Last week a new UN environmental report on the Arctic was published, covering a wide range of changes in the climate, environment, wildlife and epidemiology of the region. The related press release focused on the section of the report on climate change. It warned that "even if the goals of the Paris Agreement of 19659002 are achieved, temperatures in the Arctic will increase by 2050 by 2050 by 2050 compared to the values of 1986-2005," and by 2080 to 5 9C will heat up.
The report has been covered by a number of news agencies, including Guardian Wired Hill CBC and and others ]. Media coverage focused on the idea promoted in the press release that large Arctic warming is "locked in," "inevitable," or "inevitable."
An investigation by Carbon Brief has revealed, however, that the Climate Change Report brings the goal of the Paris Agreement that warming up to the end of the century compared to pre-industrial levels "well below" 2C [1
In climate model scenarios that limit global warming below 2 ° C, the Arctic is still warming faster than the rest of the world. Future winter warming in the Arctic will be around 0.5 to 5 ° C in the 2080s, compared to the years 1986-2005, which is much lower than the report's reported 5 to 9 ° C over our emissions in the year 21st century, instead of being "locked up" as the report claims.
The UN Environmental Report is titled "Global Connections: A Graphical View of the Changing Arctic." It provides a concise, accessible, and infographic-rich insight into a number of different areas, including The Arctic has changed in recent decades and may change in the future.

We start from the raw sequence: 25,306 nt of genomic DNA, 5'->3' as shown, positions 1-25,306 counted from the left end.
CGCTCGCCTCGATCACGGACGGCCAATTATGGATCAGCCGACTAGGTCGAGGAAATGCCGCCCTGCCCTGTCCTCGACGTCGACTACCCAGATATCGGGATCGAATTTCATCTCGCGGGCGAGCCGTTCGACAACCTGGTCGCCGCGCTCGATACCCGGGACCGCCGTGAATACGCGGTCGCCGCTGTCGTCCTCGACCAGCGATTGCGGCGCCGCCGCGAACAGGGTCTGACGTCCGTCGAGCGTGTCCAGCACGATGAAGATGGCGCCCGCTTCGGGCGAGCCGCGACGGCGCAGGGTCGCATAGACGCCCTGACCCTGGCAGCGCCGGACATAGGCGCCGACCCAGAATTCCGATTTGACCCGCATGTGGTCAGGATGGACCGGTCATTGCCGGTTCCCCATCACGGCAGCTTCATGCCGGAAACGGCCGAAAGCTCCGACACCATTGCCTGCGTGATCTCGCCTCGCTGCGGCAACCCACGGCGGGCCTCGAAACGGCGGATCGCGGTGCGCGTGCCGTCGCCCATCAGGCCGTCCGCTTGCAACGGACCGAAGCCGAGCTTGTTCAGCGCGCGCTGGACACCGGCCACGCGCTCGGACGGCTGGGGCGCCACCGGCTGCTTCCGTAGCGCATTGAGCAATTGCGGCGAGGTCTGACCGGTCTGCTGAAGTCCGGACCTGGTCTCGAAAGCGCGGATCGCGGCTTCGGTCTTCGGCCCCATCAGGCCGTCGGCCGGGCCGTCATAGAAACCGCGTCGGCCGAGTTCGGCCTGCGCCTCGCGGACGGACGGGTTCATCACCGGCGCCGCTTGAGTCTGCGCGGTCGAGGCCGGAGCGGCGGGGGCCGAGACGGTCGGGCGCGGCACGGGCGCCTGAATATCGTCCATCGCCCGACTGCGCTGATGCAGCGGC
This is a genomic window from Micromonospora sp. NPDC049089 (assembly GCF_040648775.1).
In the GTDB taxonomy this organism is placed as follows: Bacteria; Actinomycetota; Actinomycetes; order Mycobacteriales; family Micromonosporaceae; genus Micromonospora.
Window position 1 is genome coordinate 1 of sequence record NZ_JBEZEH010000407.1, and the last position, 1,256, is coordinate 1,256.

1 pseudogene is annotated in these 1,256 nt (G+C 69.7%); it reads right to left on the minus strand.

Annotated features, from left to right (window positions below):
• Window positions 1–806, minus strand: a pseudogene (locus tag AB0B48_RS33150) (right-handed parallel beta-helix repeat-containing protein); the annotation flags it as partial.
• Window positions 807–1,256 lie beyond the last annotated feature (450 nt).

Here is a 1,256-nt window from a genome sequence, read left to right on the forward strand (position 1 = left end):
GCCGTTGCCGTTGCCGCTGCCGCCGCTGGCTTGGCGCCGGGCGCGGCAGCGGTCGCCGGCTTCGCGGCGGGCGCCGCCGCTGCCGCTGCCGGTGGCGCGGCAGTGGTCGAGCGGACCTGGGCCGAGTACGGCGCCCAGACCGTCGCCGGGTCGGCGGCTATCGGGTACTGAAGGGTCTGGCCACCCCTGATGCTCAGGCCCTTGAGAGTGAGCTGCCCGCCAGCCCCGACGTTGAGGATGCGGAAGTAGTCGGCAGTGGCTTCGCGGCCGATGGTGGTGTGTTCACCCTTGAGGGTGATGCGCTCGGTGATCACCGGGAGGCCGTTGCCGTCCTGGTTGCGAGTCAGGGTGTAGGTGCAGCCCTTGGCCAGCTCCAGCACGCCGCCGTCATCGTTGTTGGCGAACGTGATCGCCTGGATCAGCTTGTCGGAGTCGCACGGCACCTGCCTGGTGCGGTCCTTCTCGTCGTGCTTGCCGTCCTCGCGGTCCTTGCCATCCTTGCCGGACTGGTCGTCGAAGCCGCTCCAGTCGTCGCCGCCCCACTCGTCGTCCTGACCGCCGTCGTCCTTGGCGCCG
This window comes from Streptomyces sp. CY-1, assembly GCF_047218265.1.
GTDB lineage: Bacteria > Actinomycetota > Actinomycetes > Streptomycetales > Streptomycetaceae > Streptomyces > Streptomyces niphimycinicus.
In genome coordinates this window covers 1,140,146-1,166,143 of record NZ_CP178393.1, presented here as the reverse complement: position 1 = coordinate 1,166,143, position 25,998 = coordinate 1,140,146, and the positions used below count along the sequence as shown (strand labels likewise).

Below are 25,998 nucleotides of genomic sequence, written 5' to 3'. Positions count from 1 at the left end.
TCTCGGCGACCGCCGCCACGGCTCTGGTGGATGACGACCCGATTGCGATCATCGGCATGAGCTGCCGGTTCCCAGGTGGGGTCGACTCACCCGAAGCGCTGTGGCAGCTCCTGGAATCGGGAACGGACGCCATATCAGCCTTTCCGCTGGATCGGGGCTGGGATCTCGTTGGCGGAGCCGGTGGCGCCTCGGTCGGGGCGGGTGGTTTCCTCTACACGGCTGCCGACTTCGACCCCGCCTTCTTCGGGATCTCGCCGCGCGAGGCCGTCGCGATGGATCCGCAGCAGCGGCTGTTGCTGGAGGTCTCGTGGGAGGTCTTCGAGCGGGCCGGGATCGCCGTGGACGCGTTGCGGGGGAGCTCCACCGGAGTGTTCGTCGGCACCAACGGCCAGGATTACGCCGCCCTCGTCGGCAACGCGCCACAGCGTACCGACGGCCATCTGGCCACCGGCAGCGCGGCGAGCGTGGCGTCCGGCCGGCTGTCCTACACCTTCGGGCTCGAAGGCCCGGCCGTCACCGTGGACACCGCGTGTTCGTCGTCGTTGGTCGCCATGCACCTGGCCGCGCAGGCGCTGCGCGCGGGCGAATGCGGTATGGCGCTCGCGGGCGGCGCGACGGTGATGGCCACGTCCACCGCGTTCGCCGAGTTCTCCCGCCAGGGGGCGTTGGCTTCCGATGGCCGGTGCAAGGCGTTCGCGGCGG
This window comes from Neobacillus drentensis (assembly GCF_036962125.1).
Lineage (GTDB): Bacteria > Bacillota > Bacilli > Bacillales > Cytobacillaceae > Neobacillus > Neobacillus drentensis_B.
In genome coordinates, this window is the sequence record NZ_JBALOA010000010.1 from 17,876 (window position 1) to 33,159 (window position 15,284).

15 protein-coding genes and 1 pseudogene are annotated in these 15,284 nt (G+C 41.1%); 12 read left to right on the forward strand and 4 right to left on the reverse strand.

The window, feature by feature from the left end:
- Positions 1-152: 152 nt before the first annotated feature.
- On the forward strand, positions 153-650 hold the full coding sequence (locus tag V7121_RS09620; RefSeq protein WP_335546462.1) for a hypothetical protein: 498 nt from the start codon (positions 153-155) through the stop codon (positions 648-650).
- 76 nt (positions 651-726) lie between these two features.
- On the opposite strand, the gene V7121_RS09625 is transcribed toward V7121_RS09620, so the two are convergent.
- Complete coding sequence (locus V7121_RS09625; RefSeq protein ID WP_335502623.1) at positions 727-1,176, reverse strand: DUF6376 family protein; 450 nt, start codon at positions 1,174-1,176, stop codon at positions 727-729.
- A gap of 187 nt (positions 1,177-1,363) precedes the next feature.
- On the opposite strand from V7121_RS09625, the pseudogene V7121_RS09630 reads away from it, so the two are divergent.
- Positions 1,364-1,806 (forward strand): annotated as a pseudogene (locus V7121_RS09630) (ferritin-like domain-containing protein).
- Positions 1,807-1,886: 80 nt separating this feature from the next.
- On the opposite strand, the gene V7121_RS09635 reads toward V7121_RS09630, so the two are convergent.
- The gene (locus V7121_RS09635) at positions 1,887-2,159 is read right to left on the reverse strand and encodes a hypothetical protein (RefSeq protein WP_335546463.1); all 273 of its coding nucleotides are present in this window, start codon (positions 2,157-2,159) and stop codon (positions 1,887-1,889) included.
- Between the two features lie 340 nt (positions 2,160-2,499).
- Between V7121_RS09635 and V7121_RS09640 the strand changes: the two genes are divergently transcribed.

The two-page section of the Arctic Temperature Report contains no recent research, but rather summarizes the results of a series of recent, more technical studies Future temperature forecasts, which were the focus of the press release and related media coverage, are contained in a single section of the report:
"Arctic warmer temperatures in 2015 led to a record low in the winter sea ice extent -2018 ( Overland et al., 2018 ). In a medium or high emission scenario, the expected temperature changes for the Arctic will follow a winter warming trend that is at least twice that of the northern hemisphere (AMAP 2017a). This means that winter temperatures in the Arctic will be 3 to 5 ° C higher by 2050 and 5 to 9 ° C by 2080 than in countries where countries manage to reduce their greenhouse gas emissions to those specified in the Paris Climate Change Agreement 2015 targets. 2005 levels. Even if we have stopped all emissions overnight, winter temperatures in the Arctic will still rise by 4 to 5 ° C compared to the end of the 20th century. This increase is linked to the climate system through the emission of greenhouse gases and the storage of heat storage in the ocean (AMAP 2017a). "
However, this paragraph contains a number of unclear statements and errors that undermine the claim that future Arctic warming will be large amounts. Included in the climate system.